Steel ORCA, based in Newtown, Bucks County, says it's starting work Wednesday on a $650 million commercial data center at a former Pfizer plant in Monmouth Junction, Middlesex County (NJ).  Construction manager is Gilbane Co., through its Philadelphia and New Brunsick offices.

The center is 40 miles from both Philadelphia and New York, where data can be shipped by phone- and cable-fiber-based connections "in less than a millisecond," fast enough to attract financial, Internet service and factory users, says Dave Crocker, Steel ORCA's chief executive and chairman. "We're a carrier hotel; all the major (Internet) suppliers have fiber through here." He says "hundreds" will work at the site once it's built out. The company had previously been leaning toward a Fairless Hills site (as Tom Paine of PhillyTechNews reminds me). (More on that below, see UPDATE).

Tyco and Dell Computer provide physical and data security, respectively. Villanova University scholar Alfonso Ortega heads a National Science Foundation-backed energy-efficiency project, based at the center, which will focus on ways to recycle heat and power, since "data centers consume 2% of the world's electricity," which is a lot, says Crocker.

Privately-held Steel ORCA, backed by 75 investors, is led by Crocker, a Holland, Bucks County software developer who formerly headed Octopus Technologies (clients included Microsoft Windows; Octopus' intellectual property is now part of EMC); CFO Paul Tufano CPA (he used to practice in Texas); and COO Dennis Cronin, a veteran data center builder active in the 7x24 Exchange, a data-center industry group.

The plant is located on a 45 megawatt power grid and will include backup solar, solid-oxide fuel cell, battery and other power sources. I asked Crocker if the plant was near a rail line and a natural gas supply, two of the purported selling points of the proposed Wolf Technology Center data center at the ex-Chrysler plant site by the University of Delaware in Newark Del. No, Crocker told me: A lot of data clients want to be far from rail-line vibrations, and gas lines require special protection against potential explosions, he said.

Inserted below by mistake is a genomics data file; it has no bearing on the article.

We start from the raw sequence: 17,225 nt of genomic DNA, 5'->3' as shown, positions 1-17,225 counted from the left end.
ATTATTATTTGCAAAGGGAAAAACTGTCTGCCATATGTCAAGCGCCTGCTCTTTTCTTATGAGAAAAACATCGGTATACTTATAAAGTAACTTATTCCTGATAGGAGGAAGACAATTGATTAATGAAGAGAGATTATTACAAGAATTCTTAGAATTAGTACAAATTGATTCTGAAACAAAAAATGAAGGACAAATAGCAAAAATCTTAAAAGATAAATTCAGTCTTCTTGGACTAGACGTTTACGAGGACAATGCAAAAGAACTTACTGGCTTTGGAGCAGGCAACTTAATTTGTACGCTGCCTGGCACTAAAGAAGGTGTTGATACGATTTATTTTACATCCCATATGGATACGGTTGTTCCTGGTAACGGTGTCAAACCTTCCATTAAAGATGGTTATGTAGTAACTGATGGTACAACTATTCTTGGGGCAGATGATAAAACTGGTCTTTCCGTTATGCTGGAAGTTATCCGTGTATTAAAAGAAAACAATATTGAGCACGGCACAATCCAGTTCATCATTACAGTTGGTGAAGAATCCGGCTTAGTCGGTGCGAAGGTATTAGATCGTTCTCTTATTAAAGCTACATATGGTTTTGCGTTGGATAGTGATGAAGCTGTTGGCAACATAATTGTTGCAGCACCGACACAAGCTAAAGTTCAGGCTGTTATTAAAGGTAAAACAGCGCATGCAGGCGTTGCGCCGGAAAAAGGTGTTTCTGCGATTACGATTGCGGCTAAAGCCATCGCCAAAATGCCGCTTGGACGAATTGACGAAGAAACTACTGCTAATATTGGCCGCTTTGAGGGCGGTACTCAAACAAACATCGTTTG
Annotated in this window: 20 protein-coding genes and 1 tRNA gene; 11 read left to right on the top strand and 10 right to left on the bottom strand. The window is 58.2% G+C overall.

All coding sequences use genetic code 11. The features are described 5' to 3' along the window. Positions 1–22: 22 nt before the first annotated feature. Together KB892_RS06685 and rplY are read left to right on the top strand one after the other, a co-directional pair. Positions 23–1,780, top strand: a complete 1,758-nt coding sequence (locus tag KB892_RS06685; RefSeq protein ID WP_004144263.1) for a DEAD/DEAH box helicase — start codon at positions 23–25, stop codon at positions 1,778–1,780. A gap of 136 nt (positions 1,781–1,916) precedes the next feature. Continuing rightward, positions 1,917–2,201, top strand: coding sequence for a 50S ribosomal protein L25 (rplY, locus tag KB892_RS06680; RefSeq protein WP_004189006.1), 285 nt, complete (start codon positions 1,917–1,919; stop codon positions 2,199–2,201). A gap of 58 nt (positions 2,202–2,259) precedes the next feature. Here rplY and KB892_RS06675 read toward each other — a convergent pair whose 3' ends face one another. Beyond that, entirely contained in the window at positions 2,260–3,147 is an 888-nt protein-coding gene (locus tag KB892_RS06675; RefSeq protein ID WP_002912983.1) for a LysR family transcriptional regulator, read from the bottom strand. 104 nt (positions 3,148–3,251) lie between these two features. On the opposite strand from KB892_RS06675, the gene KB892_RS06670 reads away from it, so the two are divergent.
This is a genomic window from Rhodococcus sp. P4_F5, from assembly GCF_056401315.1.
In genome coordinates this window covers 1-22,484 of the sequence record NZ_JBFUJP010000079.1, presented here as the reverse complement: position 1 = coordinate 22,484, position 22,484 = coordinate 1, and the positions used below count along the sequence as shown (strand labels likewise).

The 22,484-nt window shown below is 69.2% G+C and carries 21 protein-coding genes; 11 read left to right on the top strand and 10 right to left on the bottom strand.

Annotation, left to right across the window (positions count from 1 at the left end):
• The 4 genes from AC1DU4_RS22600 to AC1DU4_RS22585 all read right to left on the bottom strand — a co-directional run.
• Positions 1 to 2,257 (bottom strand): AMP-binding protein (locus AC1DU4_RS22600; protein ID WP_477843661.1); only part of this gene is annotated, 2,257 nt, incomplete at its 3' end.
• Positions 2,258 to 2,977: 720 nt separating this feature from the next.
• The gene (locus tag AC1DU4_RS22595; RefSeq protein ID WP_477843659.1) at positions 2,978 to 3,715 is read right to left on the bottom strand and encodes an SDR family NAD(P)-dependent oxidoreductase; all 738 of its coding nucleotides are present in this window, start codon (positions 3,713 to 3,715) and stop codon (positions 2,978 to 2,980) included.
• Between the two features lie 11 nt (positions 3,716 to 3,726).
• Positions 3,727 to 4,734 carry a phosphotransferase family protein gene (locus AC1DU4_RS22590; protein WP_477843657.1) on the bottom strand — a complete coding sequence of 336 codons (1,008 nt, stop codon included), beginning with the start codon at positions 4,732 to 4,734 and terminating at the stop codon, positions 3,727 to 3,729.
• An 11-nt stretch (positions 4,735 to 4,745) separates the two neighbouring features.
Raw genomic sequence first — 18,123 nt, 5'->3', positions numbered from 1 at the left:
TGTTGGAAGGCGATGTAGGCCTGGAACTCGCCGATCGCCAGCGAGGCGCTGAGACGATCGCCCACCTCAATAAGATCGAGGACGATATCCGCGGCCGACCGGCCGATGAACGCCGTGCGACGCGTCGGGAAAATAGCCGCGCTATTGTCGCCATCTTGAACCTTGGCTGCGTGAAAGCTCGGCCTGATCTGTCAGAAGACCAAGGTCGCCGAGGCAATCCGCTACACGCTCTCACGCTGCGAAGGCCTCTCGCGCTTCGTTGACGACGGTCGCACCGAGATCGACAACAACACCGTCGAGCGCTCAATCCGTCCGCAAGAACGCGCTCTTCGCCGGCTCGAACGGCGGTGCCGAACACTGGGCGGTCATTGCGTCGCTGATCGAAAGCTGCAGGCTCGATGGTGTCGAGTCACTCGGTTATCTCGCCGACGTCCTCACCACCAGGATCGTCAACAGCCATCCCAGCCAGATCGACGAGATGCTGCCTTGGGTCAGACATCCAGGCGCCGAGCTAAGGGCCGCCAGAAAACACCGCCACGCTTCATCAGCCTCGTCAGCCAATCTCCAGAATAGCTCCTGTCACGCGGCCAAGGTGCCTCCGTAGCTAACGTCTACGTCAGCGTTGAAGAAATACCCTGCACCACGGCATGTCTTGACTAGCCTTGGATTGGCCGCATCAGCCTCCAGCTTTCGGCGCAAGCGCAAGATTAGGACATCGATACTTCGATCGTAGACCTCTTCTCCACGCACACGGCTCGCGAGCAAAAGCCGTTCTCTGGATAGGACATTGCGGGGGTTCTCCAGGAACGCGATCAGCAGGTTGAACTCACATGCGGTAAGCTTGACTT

What's with the Steel ORCA name? "A lot of the original locations we were looking at were ex-steel mills, and Orca sounds good in the popular culture; we say it  stands for Ownership Responsibility Committment Action," says ceo Crocker.

UPDATE: I asked Crocker why Steel ORCA went ahead with the NJ site instead of the Bucks site previously advertised, and whether NJ subsidies played any role. Not becaues of rival state subsidies, he told me: Crocker says New Jersey isn't giving any. He went on to explain:

"We did not select a site on the basis of financial convenience or subsidy. The Steel ORCA Princeton site was selected based metrics that support operational efficiencies, security, safety and other pragmatic considerations that will insure operational success. This is what makes a data center successful. Subsidies were not a consideration in the selection of our site in New Jersey.

"Key site selection components for Steel ORCA have always been:
1. Availability of large quantities of affordable power.
2. Natural gas resources for auto power generation.
3. Availability of multiple local fiber trunks and willing fiber partners.
4. Premium corporate neighborhood with willing, invested, real estate partners
5. Low latency communication to New York and Philadelphia.
6. Insulation from natural disasters i.e. wind, flood, storm.
7. World class technology partners willing to invest time money and energy into the success of the project .
8. Strong demand for all of our planned data center lines of business.
"All of these are reasons that our Princeton facility was selected over all other sites evaluated.

"We do have other sites under evaluation in S.E. Pennsylvania that may be developed in addition to the Princeton site. These sites will have to survive the same analytics."